A Sermon for the Fifth Sunday of Lent
The words echoed through the ancient hall as the cardinal read out the result of the final vote:
“Habemus Papam.” In English, “we have a Pope.”
Jorge Mario Bergoglio had been elected as the new bishop of Rome.
We might expect that the other cardinals sitting next to Bergoglio would take this opportunity to congratulate him, to hide their own disappointment behind their smiles, perhaps even to put in a good word in for themselves before the white smoke signaled the bedlam of the crowds waiting below.
However, instead of speaking words of congratulations, the Cardinal beside Bergoglio turned to him and with a seriousness a smile cannot convey, spoke only these five words, some of the first words the new Pope would hear: “Do not forget the poor.”
These five words may not have echoed through the halls of the Vatican, but they would touch the new pontiff’s soul, leading him to choose the name of Francis.
St. Francis: the great saint who renewed a decaying church by feeding the hungry, giving drink to the thirsty, welcoming the stranger, clothing the naked, looking after the sick, and visiting the prisoners.
Is choosing the name of Francis a sign that the new Pope will try to renew the Roman Catholic Church as St. Francis did, by finding the heart of the church in the relief of the worlds suffering?
Certainly, our world has no shortage of suffering.
We live in a world of abundance, a world in which we grow enough food for everyone to have enough. And yet, 30,000 children will die today, because they did not get enough food to eat. Even in our own country, Nearly 900,000 Canadians (38% of them children) turned to food banks each month last year.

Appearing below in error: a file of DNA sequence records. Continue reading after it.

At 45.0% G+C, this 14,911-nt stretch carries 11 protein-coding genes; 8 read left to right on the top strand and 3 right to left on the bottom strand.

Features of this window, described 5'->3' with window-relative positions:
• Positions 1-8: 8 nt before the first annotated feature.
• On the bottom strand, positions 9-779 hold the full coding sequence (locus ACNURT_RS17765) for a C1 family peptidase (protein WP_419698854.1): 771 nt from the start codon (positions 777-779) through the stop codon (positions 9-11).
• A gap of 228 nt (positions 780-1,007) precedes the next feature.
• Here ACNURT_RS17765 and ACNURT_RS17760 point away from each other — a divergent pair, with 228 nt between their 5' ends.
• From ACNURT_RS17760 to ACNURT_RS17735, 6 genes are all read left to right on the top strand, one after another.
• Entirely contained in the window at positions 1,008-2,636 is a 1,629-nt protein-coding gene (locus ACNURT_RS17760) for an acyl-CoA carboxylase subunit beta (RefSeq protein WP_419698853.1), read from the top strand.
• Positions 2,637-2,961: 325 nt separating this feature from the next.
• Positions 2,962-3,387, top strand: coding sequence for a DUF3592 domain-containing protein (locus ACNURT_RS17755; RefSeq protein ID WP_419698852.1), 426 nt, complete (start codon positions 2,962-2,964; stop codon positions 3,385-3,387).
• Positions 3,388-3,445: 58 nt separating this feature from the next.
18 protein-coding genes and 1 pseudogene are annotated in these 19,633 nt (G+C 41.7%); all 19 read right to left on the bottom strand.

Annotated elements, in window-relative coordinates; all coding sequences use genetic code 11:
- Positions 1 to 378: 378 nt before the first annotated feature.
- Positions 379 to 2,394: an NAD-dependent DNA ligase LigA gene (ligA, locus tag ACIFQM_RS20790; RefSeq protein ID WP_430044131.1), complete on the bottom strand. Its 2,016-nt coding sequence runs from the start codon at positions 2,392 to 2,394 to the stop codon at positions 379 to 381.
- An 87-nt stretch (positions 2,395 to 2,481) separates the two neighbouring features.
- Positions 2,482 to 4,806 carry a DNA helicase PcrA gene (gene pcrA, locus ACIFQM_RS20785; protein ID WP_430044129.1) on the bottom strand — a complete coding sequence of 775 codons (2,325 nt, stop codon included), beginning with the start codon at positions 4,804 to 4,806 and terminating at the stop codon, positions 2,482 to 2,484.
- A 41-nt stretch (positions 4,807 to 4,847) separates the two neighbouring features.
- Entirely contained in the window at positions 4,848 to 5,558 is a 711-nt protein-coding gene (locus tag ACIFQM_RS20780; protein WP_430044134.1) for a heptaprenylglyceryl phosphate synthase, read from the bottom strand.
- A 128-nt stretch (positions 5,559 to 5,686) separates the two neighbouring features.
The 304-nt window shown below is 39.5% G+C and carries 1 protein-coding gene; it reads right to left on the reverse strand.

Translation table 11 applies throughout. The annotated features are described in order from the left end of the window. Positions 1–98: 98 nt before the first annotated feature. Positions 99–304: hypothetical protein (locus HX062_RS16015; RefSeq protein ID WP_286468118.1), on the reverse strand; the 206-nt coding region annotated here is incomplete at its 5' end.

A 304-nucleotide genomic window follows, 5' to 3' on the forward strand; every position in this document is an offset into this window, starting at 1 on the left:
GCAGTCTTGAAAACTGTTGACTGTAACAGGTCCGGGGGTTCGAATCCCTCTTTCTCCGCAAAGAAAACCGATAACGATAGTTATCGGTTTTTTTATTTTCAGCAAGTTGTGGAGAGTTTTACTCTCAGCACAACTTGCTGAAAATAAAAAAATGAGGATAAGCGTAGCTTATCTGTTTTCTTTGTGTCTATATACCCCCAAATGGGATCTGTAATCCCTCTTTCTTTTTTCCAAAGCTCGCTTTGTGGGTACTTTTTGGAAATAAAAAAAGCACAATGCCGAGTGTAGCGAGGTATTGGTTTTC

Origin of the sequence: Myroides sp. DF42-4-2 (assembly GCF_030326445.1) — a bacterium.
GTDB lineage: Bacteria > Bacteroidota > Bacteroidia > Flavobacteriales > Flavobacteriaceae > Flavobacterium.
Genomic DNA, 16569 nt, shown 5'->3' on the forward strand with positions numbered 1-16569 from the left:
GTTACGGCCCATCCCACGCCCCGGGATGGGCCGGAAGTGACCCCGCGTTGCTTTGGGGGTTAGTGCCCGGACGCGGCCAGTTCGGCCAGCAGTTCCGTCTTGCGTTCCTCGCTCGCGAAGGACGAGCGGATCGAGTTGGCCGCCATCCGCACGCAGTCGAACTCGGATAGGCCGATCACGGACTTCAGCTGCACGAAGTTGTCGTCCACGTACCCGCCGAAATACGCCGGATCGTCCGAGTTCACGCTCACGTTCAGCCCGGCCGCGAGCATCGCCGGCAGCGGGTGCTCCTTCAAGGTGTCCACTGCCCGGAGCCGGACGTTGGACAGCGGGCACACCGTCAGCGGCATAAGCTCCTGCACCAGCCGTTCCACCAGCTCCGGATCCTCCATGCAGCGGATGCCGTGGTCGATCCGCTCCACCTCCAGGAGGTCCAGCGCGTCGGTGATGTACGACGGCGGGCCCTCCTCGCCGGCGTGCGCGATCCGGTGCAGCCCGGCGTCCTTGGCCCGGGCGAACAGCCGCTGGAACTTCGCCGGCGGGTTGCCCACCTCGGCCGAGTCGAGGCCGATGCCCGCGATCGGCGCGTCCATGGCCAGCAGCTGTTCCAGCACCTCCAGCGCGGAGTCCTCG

Meanwhile, over the last four decades, the highest income earners in our country, the 0.1%, have seen their incomes triple, the 0.01% have seen their incomes quintuple, where everyone else’s wages have either stagnated, or, more commonly, have fallen.
In non-statistical terms, this means that we live in a world, and in a country where the rich are getting richer, and the poor are getting poorer. Where the full are getting fatter, while the hungry continue to die.
It seems, both in our world, in our country, and in our church, we are in need of a St. Francis.
And yet in our scriptures this morning, we are presented by what seems like a contrary image. When Mary, takes a pound of costly perfume and anoints Jesus’ feet. Judas, seeing this act, is enraged. ‘Why was this perfume not sold for three hundred denarii and the money given to the poor?’
It’s a legitimate question to ask. Who are we to spend our resources on luxuries, when there are children in our country and in our world who do not have enough to eat? It’s a legitimate question to ask, but as the Bible tells us, Juda’s asks it for the wrong reasons. “He said this not because he cared about the poor, but because he was a thief; he kept the common purse and used to steal what was put into it” (John 12:6).
In response, Jesus says “you always have the poor with you, but you do not always have me” (John 12:8).
“you always have the poor with you, but you do not always have me”